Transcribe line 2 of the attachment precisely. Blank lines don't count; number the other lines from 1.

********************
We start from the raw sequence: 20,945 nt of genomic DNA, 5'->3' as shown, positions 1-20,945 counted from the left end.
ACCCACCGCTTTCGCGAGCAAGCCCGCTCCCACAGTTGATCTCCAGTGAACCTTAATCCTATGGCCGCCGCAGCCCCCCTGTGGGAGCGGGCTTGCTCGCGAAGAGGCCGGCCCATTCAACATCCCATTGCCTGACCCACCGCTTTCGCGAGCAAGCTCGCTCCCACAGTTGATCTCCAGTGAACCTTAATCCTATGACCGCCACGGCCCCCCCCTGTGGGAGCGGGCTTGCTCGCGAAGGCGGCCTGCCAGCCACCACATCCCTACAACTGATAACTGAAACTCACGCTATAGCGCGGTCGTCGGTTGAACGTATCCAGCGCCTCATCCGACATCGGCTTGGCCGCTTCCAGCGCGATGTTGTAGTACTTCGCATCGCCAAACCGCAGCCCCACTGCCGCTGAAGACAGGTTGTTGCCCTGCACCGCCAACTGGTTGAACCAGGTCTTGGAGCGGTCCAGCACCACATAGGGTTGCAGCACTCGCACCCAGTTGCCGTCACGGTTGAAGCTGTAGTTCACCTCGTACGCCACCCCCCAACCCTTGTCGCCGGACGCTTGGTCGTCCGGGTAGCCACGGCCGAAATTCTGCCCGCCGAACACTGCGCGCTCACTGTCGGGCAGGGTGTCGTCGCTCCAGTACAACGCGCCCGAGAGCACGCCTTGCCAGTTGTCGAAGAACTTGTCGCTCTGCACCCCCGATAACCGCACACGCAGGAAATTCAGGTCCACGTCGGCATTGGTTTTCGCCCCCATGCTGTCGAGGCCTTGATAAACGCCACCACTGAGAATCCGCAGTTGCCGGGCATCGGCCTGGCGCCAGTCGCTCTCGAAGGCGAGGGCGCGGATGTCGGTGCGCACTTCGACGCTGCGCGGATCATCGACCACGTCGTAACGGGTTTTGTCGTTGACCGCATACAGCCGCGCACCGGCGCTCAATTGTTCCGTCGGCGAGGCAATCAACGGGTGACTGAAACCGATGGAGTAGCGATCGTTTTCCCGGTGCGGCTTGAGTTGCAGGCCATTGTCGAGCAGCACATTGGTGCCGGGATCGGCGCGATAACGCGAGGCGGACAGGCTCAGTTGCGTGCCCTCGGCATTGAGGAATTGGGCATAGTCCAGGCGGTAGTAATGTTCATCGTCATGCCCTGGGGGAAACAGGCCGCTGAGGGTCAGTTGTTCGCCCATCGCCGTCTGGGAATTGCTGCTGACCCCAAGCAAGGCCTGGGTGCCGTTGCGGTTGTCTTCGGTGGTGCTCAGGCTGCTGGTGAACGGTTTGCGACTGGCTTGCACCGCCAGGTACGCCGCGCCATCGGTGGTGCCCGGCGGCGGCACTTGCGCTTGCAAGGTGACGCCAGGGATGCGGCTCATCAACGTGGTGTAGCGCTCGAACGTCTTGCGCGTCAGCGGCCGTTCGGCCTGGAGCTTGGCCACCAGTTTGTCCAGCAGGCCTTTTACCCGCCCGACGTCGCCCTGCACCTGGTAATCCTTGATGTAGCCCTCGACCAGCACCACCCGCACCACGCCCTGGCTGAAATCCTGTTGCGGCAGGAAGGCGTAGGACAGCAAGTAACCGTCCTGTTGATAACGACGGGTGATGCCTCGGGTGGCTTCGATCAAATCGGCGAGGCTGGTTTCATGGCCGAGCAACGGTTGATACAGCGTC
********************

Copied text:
ACCCACCGCTTTCGCGAGCAAGCCCGCTCCCACAGTTGATCTCCAGTGAACCTTAATCCTATGGCCGCCGCAGCCCCCCTGTGGGAGCGGGCTTGCTCGCGAAGAGGCCGGCCCATTCAACATCCCATTGCCTGACCCACCGCTTTCGCGAGCAAGCTCGCTCCCACAGTTGATCTCCAGTGAACCTTAATCCTATGACCGCCACGGCCCCCCCCTGTGGGAGCGGGCTTGCTCGCGAAGGCGGCCTGCCAGCCACCACATCCCTACAACTGATAACTGAAACTCACGCTATAGCGCGGTCGTCGGTTGAACGTATCCAGCGCCTCATCCGACATCGGCTTGGCCGCTTCCAGCGCGATGTTGTAGTACTTCGCATCGCCAAACCGCAGCCCCACTGCCGCTGAAGACAGGTTGTTGCCCTGCACCGCCAACTGGTTGAACCAGGTCTTGGAGCGGTCCAGCACCACATAGGGTTGCAGCACTCGCACCCAGTTGCCGTCACGGTTGAAGCTGTAGTTCACCTCGTACGCCACCCCCCAACCCTTGTCGCCGGACGCTTGGTCGTCCGGGTAGCCACGGCCGAAATTCTGCCCGCCGAACACTGCGCGCTCACTGTCGGGCAGGGTGTCGTCGCTCCAGTACAACGCGCCCGAGAGCACGCCTTGCCAGTTGTCGAAGAACTTGTCGCTCTGCACCCCCGATAACCGCACACGCAGGAAATTCAGGTCCACGTCGGCATTGGTTTTCGCCCCCATGCTGTCGAGGCCTTGATAAACGCCACCACTGAGAATCCGCAGTTGCCGGGCATCGGCCTGGCGCCAGTCGCTCTCGAAGGCGAGGGCGCGGATGTCGGTGCGCACTTCGACGCTGCGCGGATCATCGACCACGTCGTAACGGGTTTTGTCGTTGACCGCATACAGCCGCGCACCGGCGCTCAATTGTTCCGTCGGCGAGGCAATCAACGGGTGACTGAAACCGATGGAGTAGCGATCGTTTTCCCGGTGCGGCTTGAGTTGCAGGCCATTGTCGAGCAGCACATTGGTGCCGGGATCGGCGCGATAACGCGAGGCGGACAGGCTCAGTTGCGTGCCCTCGGCATTGAGGAATTGGGCATAGTCCAGGCGGTAGTAATGTTCATCGTCATGCCCTGGGGGAAACAGGCCGCTGAGGGTCAGTTGTTCGCCCATCGCCGTCTGGGAATTGCTGCTGACCCCAAGCAAGGCCTGGGTGCCGTTGCGGTTGTCTTCGGTGGTGCTCAGGCTGCTGGTGAACGGTTTGCGACTGGCTTGCACCGCCAGGTACGCCGCGCCATCGGTGGTGCCCGGCGGCGGCACTTGCGCTTGCAAGGTGACGCCAGGGATGCGGCTCATCAACGTGGTGTAGCGCTCGAACGTCTTGCGCGTCAGCGGCCGTTCGGCCTGGAGCTTGGCCACCAGTTTGTCCAGCAGGCCTTTTACCCGCCCGACGTCGCCCTGCACCTGGTAATCCTTGATGTAGCCCTCGACCAGCACCACCCGCACCACGCCCTGGCTGAAATCCTGTTGCGGCAGGAAGGCGTAGGACAGCAAGTAACCGTCCTGTTGATAACGACGGGTGATGCCTCGGGTGGCTTCGATCAAATCGGCGAGGCTGGTTTCATGGCCGAGCAACGGTTGATACAGCGTC